Essex 1605 Manchego
We often categorize Manchego as a basic cheese. It’s found virtually everywhere, easy to sell, and just flavorful enough to be crowd pleasing. Because of this, it’s easy to forget Manchego’s rich history and its notability. It was first mentioned in 1605 by Cervantes’s novel about the rambunctious nobleman of La Mancha, Don Quixote. It actually dates further back to the Bronze Age, where its main purpose was to preserve leftover milk. Thanks to the Spanish Government’s name protection ‘Denominacion de Origen’, Manchego is made close to as it was centuries ago. In order for a Manchego to be Manchego, it has to be:
-Produced in the La Mancha region
-Made using whole milk of Manchega sheep
-Aged for a minimum of 60 days, and up to 2 years
-Made in a cylindrical mold of max height 12 cm and a max diameter of 22 cm.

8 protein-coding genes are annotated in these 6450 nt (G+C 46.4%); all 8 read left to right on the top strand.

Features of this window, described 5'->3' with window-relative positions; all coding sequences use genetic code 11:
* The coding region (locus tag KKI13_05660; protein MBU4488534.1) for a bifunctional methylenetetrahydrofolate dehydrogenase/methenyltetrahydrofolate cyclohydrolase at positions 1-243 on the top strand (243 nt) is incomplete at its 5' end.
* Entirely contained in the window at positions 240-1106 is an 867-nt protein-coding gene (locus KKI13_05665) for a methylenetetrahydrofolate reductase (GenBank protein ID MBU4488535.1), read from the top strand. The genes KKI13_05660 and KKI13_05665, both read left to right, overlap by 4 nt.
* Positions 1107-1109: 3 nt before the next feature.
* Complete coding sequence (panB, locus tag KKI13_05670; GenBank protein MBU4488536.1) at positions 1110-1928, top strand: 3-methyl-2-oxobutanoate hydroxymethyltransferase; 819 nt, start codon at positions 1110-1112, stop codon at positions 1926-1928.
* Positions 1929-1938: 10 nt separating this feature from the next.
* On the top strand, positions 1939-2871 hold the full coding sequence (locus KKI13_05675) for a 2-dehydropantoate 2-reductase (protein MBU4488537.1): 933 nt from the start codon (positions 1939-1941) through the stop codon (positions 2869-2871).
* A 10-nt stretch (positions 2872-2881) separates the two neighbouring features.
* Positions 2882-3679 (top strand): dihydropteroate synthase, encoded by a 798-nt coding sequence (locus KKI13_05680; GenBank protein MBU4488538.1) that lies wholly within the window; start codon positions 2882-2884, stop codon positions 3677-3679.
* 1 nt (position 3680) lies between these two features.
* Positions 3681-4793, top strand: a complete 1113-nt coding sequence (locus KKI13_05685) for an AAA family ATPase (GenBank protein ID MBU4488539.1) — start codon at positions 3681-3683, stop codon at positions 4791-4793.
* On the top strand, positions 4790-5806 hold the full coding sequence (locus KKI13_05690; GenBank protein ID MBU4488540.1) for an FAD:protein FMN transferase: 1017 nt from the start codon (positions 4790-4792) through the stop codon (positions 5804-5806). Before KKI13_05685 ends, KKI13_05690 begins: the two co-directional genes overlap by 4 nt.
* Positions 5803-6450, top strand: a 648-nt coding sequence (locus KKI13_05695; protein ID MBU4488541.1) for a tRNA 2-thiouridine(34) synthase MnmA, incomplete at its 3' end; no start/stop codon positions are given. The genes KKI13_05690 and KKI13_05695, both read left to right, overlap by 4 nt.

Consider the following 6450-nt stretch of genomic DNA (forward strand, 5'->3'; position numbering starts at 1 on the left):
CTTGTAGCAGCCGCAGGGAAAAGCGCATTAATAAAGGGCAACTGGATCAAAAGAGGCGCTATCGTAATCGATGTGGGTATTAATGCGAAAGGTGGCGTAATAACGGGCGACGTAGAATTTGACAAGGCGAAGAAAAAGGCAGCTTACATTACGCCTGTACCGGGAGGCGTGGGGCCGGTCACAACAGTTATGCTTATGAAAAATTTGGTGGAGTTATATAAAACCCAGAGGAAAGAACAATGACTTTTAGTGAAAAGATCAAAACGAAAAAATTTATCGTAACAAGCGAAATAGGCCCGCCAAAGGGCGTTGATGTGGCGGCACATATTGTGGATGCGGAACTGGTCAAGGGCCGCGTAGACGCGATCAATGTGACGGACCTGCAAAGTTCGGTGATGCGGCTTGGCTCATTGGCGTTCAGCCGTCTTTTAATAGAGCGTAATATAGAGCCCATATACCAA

There are few Manchego producers that go above and beyond the DO regulations, and the makers of our Essex 1605 Manchego is one of them. It is hand selected at Finca Sierra de la Solana by Essex St. Cheese, purveyors of many of our favorites such as the L’amuse Signature Gouda. What’s different about this raw milk Manchego is its naked rind. Instead of coating the outside with wax, it is left bare to keep it closer to tradition. The result is a sea-foam green dusting of mold that only extenuates the esparto basket weaving print; the tell-tale identifier of Manchego. They are also farmstead, meaning the milk comes from the same place the cheese is made. Finca Sierra de la Solana controls everything down to the feed of the Manchega ewes, thereby controlling the flavor profile of their cheese. They even play soft Mariachi music on the speakers of their nursery to keep the lambs happy. Does it affect the cheese at the end? You’ll have to order some to find out.